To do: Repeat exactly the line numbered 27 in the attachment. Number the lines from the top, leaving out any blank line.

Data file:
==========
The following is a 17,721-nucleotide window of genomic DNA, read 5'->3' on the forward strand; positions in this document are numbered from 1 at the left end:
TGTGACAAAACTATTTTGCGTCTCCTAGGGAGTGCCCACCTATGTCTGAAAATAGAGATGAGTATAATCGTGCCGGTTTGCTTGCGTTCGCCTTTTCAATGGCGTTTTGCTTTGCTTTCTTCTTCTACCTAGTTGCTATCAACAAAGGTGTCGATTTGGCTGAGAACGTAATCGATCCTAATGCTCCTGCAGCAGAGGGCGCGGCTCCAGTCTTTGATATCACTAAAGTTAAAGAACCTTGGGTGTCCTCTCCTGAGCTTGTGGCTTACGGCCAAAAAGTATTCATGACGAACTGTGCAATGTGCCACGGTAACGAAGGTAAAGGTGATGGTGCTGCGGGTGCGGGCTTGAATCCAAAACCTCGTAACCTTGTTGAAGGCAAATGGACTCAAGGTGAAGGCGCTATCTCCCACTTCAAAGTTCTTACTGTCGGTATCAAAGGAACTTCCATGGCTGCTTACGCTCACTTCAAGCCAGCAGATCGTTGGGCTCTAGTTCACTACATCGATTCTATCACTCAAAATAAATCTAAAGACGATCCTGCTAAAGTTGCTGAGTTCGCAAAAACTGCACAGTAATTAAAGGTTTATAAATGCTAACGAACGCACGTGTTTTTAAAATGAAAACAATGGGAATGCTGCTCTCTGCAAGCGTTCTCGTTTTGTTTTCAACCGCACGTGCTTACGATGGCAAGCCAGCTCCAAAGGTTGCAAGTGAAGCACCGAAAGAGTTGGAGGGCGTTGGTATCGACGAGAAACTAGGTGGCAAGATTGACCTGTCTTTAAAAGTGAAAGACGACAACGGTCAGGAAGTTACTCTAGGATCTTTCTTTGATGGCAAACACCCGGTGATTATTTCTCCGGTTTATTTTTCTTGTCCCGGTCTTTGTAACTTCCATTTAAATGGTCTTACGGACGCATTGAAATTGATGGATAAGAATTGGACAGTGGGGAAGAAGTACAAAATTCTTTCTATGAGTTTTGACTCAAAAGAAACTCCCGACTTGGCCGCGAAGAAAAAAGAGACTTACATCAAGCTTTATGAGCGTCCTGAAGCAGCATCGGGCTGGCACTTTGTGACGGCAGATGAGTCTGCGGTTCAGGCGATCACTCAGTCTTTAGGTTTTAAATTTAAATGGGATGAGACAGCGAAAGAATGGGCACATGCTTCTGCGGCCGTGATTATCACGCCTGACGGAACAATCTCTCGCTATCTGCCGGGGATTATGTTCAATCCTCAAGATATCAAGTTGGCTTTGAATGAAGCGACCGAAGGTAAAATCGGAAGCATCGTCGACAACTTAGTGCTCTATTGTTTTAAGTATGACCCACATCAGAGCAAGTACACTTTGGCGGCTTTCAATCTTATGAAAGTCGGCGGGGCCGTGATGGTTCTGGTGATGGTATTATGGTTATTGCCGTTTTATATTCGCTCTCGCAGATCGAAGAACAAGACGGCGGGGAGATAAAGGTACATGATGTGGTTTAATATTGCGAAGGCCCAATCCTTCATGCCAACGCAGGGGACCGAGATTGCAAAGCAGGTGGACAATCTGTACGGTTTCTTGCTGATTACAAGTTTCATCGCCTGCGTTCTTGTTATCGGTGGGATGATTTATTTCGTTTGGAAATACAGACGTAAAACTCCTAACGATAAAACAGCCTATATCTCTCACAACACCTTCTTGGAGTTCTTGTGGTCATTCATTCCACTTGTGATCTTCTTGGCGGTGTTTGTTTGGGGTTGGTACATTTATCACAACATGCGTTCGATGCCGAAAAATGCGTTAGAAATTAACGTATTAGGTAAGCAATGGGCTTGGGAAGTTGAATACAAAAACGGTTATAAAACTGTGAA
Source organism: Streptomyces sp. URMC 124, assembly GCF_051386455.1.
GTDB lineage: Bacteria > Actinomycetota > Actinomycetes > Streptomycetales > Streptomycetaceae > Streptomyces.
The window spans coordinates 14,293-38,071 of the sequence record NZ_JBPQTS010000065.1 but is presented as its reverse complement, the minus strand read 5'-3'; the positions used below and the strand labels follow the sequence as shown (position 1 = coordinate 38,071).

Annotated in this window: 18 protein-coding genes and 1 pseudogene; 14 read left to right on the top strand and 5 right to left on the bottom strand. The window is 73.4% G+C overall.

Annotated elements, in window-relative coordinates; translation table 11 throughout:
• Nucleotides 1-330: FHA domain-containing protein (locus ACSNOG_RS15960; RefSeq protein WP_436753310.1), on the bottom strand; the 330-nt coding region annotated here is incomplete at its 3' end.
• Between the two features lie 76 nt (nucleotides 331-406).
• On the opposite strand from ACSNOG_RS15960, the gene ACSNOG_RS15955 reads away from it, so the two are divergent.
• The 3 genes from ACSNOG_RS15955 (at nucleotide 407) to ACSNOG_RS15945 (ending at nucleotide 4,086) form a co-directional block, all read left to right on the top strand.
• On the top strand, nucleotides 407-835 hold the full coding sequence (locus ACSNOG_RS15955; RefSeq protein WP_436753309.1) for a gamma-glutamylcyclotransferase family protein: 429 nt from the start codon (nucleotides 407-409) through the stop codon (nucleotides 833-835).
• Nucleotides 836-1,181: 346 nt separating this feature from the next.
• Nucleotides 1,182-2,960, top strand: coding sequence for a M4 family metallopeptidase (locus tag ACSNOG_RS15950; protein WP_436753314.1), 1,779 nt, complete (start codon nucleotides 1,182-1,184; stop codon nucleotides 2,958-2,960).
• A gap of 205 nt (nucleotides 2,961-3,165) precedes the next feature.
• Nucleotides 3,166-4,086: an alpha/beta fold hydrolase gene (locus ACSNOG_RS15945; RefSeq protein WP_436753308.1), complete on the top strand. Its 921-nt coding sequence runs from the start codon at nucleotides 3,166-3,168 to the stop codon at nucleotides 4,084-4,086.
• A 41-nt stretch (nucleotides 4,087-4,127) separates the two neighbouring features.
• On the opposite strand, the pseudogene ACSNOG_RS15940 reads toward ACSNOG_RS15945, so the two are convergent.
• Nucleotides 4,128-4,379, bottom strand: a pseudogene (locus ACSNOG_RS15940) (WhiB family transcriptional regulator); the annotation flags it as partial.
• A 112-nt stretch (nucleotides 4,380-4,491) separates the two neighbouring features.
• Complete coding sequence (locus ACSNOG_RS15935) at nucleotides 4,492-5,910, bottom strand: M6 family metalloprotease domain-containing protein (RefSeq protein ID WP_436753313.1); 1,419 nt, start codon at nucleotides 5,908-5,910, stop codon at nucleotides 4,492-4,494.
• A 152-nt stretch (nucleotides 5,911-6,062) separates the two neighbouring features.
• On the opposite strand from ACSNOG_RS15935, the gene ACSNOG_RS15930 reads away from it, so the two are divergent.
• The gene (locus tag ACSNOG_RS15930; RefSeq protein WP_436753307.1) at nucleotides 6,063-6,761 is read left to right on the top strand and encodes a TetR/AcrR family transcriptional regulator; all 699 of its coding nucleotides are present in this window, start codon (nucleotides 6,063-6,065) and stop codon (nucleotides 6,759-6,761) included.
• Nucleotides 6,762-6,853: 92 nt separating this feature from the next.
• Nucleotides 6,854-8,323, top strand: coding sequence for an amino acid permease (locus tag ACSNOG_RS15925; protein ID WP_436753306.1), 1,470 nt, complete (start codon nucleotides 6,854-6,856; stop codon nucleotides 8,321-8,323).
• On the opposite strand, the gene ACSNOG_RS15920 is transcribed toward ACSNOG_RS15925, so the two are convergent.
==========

• On the opposite strand, the gene ACSNOG_RS15920 is transcribed toward ACSNOG_RS15925, so the two are convergent.